The Principles of Persuasion

Jim Bruce's picture By: Jim Bruce
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We each hope that decisions are carefully made based on all of the information that is available.  Unfortunately, that is not the case, particularly in our increasingly overloaded environment.  In this twelve minute animation, Robert Caldini, one of the thought leaders in the areas of influence and persuasion, and his colleague Steve Martin illustrate six principles of persuasion identified by their research.  The contention is that understanding these shortcuts and applying them in an ethical manner can significantly increase chances that someone can be persuaded by your request.

These shortcuts are:

  1. Reciprocity.  The implied obligation to give when you receive, particularly when it appears personalized and is unexpected.
  2. Scarcity.  We want more of things that there are less of, what’s unique.  So, when trying to persuade, point out both the uniqueness of what you are seeking and what’s not available from alternatives.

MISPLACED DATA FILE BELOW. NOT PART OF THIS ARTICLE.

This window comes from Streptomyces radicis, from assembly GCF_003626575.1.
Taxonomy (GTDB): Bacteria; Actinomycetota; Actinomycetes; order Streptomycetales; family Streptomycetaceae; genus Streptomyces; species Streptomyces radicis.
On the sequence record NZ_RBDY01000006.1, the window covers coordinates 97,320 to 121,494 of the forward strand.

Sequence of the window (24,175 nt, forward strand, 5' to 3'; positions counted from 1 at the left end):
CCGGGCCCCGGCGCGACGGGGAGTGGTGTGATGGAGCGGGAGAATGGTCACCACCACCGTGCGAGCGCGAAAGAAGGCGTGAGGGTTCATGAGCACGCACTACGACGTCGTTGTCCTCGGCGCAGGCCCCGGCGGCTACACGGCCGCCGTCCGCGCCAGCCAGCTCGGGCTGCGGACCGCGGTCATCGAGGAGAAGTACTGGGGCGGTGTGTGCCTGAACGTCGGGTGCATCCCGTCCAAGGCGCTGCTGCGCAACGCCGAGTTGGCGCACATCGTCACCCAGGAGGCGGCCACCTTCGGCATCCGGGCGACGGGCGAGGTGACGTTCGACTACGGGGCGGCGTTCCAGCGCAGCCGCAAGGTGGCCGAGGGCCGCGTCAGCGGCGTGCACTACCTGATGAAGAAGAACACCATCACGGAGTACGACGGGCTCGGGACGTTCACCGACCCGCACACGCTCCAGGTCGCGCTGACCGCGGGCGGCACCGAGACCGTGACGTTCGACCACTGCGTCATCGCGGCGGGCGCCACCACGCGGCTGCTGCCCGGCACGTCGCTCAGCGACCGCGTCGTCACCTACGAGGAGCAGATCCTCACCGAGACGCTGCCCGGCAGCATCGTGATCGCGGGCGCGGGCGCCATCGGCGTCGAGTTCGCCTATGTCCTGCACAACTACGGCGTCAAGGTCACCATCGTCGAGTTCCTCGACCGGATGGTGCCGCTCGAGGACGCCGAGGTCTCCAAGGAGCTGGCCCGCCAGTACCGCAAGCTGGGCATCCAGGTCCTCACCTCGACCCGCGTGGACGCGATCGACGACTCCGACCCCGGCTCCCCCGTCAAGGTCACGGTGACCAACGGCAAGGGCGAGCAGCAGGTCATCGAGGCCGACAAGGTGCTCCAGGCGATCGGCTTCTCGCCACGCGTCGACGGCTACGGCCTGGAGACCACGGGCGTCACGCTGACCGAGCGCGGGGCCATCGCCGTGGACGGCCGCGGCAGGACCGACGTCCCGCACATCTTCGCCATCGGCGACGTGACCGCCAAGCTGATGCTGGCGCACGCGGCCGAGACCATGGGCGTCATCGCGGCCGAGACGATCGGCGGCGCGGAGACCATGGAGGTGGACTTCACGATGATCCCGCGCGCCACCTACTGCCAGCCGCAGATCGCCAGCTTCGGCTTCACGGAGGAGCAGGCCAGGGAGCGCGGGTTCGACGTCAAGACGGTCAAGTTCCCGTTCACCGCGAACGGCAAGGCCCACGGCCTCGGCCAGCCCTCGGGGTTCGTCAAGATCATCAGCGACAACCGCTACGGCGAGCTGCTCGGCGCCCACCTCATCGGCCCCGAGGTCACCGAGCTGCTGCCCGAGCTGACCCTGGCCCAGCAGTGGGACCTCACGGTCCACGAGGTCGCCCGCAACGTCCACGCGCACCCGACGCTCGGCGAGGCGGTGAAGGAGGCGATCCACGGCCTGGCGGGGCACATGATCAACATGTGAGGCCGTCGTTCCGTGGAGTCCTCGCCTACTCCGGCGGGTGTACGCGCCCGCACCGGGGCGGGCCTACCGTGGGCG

3. Authority.  Individuals will follow credible, knowledgable experts.  
  4. Consistency.  Be consistent with what you’ve previously said or done.
  5. Liking.  People prefer to say yes.  Similar interests enable us to cooperate toward mutual goals.  (Think 4 I’s.)
  6. Consensus.  Individuals look to the actions and behaviors of others similar to themselves to determine their own.

So, take a look at the video, it’s well worth a ten minute investment.  In each instance, Caldini and Martin discuss research results illustrating how that particular  principle can be applied.  I’m sure that you will see ethical ways to apply what you learn here.

. . . jim

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